By Der Spiegel
Angel Heredia, once a doping dealer and now a chief witness for the U.S. Justice Department, talks about the powerlessness of the investigators, the motives of athletes who cheat and the drugs of the future.
He had been in hiding under an assumed name in a hotel in Laredo, Texas, for two years when the FBI finally caught up with him. The agents wanted to know from Angel Heredia if he knew a coach by the name of Trevor Graham, whether he carried the nickname “Memo”, and what he knew about doping. "No", "no", "nothing" – those were his replies. But then the agents laid the transcripts of 160 wiretapped telephone conversations on the table, as well as the e-mails and the bank statements. That’s when Angel "Memo" Heredia knew that he had lost. He decided to cooperate, and he also knew that he would only have a chance if he didn’t lie – not a single time. “He’s telling the truth,” the investigators say about Heredia today.
SPIEGEL: Mr. Heredia, will you watch the 100 meter final in Beijing?
Heredia: Of course. But the winner will not be clean. Not even any of the contestants will be clean.
SPIEGEL: Of eight runners ...
Heredia: ... eight will be doped.
SPIEGEL: There is no way to prove that.
Heredia: There is no doubt about it. The difference between 10.0 and 9.7 seconds is the drugs.
SPIEGEL: Can drugs make anyone into a world record holder?
Heredia: No, that is a misapprehension: “You take a couple of tablets today and tomorrow you can really fly.” In reality you have to train inconceivably hard, be very talented and have a perfect team of trainers and support staff. And then it is the best drugs that make the difference. It is all a great composition, a symphony. Everything is linked together, do you understand? And drugs have a long-term effect: they ensure that you can recover, that you avoid the catabolic phases. Volleyball on the beach might be healthy, but peak athletics is not healthy. You destroy your body. Marion Jones, for example ...
SPIEGEL: ... five-time Olympic medallist at Sydney 2000 ...
Heredia: ... trained with an unparalleled intensity. Drugs protect you from injury. And she triumphed and picked up all the medals.
SPIEGEL: Are you proud?
Heredia: Of course, I still am. It is still a tremendous achievement, and you must not believe that Marion’s rivals were poor, deceived competitors.
SPIEGEL: This isn’t just an American problem?
Heredia: Are you kidding me? No. All countries, all federations, all top athletes are affected, and among those responsible are the big shoe companies like Nike and Adidas. I know athletes who broke records; a year later they were injured and they got the call: “We’re cutting your sponsorship money by 50 percent.” What do you think such athletes then do?
SPIEGEL: Tell us what you did for your clients.
Heredia: Athletes hear rumors and they become worried. That the competition has other tricks, that they might get caught when they travel. There is no room for mistakes. One mistake can ruin a career.
SPIEGEL: So you became a therapist for the athletes in matters of drugs?
Heredia: More like a coach. Together we found out what was good for which body and what the decomposition times were. I designed schedules for cocktails and regimens that depended on the money the athletes offered me. Street drugs for little money, designer drugs for tens of thousands. Usually I sent the drugs by mail, but sometimes the athletes came to me.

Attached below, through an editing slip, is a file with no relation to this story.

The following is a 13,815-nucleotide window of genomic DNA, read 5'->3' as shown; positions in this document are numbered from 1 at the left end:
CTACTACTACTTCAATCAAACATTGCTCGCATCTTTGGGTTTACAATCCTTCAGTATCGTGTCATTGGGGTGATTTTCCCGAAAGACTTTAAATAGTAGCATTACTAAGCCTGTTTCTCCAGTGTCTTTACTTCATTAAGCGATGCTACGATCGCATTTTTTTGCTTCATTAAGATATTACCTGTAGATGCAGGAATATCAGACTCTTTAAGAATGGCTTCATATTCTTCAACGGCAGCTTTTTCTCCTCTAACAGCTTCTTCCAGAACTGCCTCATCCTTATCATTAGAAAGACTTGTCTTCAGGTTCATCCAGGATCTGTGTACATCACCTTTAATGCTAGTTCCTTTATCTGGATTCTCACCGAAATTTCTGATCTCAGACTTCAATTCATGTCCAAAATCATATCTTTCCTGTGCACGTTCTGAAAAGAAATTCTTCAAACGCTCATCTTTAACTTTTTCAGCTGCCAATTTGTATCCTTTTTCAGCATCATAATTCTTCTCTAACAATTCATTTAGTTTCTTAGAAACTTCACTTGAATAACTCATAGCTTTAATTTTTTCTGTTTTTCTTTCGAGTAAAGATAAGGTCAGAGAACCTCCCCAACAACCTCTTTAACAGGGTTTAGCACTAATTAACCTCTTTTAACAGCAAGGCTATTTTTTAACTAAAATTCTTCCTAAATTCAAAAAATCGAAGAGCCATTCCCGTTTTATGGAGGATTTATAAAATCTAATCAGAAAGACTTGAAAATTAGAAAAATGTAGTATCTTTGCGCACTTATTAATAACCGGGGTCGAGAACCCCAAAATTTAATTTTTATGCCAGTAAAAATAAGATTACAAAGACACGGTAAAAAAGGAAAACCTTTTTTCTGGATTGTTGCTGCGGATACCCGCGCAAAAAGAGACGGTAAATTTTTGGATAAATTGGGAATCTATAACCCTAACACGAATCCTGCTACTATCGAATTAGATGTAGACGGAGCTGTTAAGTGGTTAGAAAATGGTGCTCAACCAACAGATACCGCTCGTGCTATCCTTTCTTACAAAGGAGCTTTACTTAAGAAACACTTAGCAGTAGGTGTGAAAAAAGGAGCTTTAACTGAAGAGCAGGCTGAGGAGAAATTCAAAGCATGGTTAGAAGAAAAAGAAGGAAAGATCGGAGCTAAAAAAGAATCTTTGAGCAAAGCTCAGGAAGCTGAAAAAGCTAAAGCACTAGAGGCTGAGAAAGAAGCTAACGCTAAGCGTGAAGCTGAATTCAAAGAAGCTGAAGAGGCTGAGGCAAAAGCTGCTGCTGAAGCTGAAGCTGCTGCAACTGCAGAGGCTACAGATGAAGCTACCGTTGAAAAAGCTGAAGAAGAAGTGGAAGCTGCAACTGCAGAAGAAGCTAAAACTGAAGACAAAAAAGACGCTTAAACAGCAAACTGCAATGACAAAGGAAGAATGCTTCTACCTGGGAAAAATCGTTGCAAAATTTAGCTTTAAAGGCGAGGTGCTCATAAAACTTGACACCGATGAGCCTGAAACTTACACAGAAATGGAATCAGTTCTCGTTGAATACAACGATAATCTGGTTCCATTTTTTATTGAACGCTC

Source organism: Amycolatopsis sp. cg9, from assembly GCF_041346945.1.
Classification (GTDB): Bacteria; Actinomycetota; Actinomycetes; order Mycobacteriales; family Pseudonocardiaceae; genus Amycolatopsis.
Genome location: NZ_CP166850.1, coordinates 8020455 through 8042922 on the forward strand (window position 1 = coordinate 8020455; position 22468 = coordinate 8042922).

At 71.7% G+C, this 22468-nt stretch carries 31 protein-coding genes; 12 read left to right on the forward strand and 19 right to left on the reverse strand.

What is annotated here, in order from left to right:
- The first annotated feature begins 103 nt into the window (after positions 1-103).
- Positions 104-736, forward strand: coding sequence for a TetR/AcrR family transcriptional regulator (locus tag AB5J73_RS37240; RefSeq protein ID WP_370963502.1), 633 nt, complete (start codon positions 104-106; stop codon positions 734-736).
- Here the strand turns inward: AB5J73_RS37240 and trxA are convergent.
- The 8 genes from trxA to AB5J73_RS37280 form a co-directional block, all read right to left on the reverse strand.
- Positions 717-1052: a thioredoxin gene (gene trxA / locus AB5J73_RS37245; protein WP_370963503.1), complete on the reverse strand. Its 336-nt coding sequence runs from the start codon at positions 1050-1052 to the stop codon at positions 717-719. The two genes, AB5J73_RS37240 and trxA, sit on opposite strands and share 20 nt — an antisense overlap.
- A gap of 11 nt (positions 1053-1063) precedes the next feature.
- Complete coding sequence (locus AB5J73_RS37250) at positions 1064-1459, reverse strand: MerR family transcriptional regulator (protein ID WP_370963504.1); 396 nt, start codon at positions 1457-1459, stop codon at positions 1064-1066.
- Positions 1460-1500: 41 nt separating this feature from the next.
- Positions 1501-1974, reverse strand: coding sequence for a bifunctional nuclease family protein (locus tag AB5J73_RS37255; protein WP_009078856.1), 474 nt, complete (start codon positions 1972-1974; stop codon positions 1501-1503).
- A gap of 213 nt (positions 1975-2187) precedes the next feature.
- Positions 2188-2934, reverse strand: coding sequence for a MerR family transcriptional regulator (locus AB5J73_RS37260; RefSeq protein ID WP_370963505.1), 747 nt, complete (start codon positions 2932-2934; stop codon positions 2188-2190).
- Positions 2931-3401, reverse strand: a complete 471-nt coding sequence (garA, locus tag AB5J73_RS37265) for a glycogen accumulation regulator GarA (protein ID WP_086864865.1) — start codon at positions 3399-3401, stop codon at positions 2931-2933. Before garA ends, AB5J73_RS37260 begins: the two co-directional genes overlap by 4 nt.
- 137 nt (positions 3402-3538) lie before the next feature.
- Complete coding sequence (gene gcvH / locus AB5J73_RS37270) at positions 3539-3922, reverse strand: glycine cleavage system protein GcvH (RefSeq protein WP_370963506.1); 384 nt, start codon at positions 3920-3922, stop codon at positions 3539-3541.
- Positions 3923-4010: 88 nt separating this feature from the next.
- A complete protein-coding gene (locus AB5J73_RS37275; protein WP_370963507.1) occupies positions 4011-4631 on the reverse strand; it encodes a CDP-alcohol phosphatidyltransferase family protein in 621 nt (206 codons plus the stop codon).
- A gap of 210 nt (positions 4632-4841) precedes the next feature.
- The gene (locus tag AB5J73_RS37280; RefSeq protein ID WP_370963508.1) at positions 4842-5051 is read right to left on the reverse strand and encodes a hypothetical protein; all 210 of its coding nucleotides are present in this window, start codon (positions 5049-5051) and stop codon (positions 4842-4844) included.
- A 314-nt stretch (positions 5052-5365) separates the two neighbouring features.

SPIEGEL: With Marion Jones ...
Heredia: ... it was about the recovery phases. In 2000 she competed in one event after another, and she needed to relax. I gave her epo, growth hormone, adrenaline injections, insulin. Insulin helps after training, together with protein drinks: insulin transports protein and minerals more quickly through the cell membrane.
SPIEGEL: Jones was afraid of needles.
Heredia: Yes, that’s why C. J. Hunter, her husband at the time, and her trainer Trevor Graham mixed her three substances in one injection. I advised them against it because I thought it was risky.
SPIEGEL: What kind of relationship did you have with your athletes?
Heredia: Business ties. It was all about levels and dosing. I rarely spoke with Marion. It was done through her coaches.
Part II: How Heredia outwitted the drug testers and became the dealer to the world’s best athletes.
SPIEGEL: Was there a doping cycle?
Heredia: Yes. When the season ended in October, we waited for a couple of weeks for the body to cleanse itself. Then in November, we loaded growth hormone and epo, and twice a week we examined the body to make sure that no lumps were forming in the blood. Then we gave testosterone shots. This first program lasted eight to ten weeks, then we took a break.
SPIEGEL: And then the goals for the season were established?
Heredia: Yes, that depended on the athlete. Some wanted to run a good time in April to win contracts for the tournaments. Others focused on nothing but the trials, the U.S. qualification for international championships. Others cared only about the Olympics. Then we set the countdown for the goal in question, and the next cycle began. I had to know my athletes well and have an overview of what federation tested with which methods.
SPIEGEL: Where does one get this information?
Heredia: Vigilance. Informers.
SPIEGEL: You were once a good discus thrower yourself.
Heredia: Very good in Mexico, but very average by international standards. I had played soccer, boxed and done karate before I ended up in track and field. At 13 or 14 I believed in clean sports. Doping was a crime to me; back then I even asked my father if I could take aspirin.
SPIEGEL: Why did you begin doping?
Heredia: Like all athletes: because others were doing it. All of a sudden, kids that I used to beat were throwing ten meters further. Then I had an injury but I wanted to qualify for the Olympic team anyway. Doping became to me what it is for most athletes: part of the sport. If you train for 12 hours today and your trainer expects you to train for 12 hours again tomorrow, you dope. Otherwise you can’t do it.
SPIEGEL: What did you take?
Heredia: Growth hormone. Testosterone.
SPIEGEL: But you failed to qualify for the Olympics anyway.